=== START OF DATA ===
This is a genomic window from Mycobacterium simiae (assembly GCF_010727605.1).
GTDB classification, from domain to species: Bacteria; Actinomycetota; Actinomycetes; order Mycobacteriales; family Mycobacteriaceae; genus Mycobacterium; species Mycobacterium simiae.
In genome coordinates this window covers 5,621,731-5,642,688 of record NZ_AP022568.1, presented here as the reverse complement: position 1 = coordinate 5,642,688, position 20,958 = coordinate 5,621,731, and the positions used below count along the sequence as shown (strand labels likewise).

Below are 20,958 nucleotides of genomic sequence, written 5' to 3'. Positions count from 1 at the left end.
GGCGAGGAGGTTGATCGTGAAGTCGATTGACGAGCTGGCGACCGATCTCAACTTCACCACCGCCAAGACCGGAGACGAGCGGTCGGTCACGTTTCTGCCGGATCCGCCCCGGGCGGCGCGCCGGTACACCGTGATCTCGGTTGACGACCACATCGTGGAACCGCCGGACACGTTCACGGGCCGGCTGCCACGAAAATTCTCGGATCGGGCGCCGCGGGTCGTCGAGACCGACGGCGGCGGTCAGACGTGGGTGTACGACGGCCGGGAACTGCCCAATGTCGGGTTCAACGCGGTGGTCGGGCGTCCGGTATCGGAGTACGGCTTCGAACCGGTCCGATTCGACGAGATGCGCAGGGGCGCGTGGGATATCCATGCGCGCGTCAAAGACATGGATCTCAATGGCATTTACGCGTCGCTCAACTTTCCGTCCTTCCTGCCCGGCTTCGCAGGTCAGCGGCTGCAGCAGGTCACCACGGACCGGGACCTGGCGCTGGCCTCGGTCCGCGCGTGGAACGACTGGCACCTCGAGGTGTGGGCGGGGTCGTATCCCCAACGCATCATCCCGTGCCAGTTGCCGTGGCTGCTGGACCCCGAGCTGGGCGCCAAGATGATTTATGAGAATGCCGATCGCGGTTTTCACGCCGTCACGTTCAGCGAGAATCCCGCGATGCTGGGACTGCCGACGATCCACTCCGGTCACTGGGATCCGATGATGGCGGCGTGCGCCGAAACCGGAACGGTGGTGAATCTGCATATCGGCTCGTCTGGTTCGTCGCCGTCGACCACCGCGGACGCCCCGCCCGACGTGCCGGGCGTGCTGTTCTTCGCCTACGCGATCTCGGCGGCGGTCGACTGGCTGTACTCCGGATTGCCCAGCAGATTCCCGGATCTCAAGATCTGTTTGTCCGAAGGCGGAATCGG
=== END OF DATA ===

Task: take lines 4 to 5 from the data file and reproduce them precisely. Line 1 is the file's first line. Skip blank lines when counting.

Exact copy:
Below are 20,958 nucleotides of genomic sequence, written 5' to 3'. Positions count from 1 at the left end.
GGCGAGGAGGTTGATCGTGAAGTCGATTGACGAGCTGGCGACCGATCTCAACTTCACCACCGCCAAGACCGGAGACGAGCGGTCGGTCACGTTTCTGCCGGATCCGCCCCGGGCGGCGCGCCGGTACACCGTGATCTCGGTTGACGACCACATCGTGGAACCGCCGGACACGTTCACGGGCCGGCTGCCACGAAAATTCTCGGATCGGGCGCCGCGGGTCGTCGAGACCGACGGCGGCGGTCAGACGTGGGTGTACGACGGCCGGGAACTGCCCAATGTCGGGTTCAACGCGGTGGTCGGGCGTCCGGTATCGGAGTACGGCTTCGAACCGGTCCGATTCGACGAGATGCGCAGGGGCGCGTGGGATATCCATGCGCGCGTCAAAGACATGGATCTCAATGGCATTTACGCGTCGCTCAACTTTCCGTCCTTCCTGCCCGGCTTCGCAGGTCAGCGGCTGCAGCAGGTCACCACGGACCGGGACCTGGCGCTGGCCTCGGTCCGCGCGTGGAACGACTGGCACCTCGAGGTGTGGGCGGGGTCGTATCCCCAACGCATCATCCCGTGCCAGTTGCCGTGGCTGCTGGACCCCGAGCTGGGCGCCAAGATGATTTATGAGAATGCCGATCGCGGTTTTCACGCCGTCACGTTCAGCGAGAATCCCGCGATGCTGGGACTGCCGACGATCCACTCCGGTCACTGGGATCCGATGATGGCGGCGTGCGCCGAAACCGGAACGGTGGTGAATCTGCATATCGGCTCGTCTGGTTCGTCGCCGTCGACCACCGCGGACGCCCCGCCCGACGTGCCGGGCGTGCTGTTCTTCGCCTACGCGATCTCGGCGGCGGTCGACTGGCTGTACTCCGGATTGCCCAGCAGATTCCCGGATCTCAAGATCTGTTTGTCCGAAGGCGGAATCGG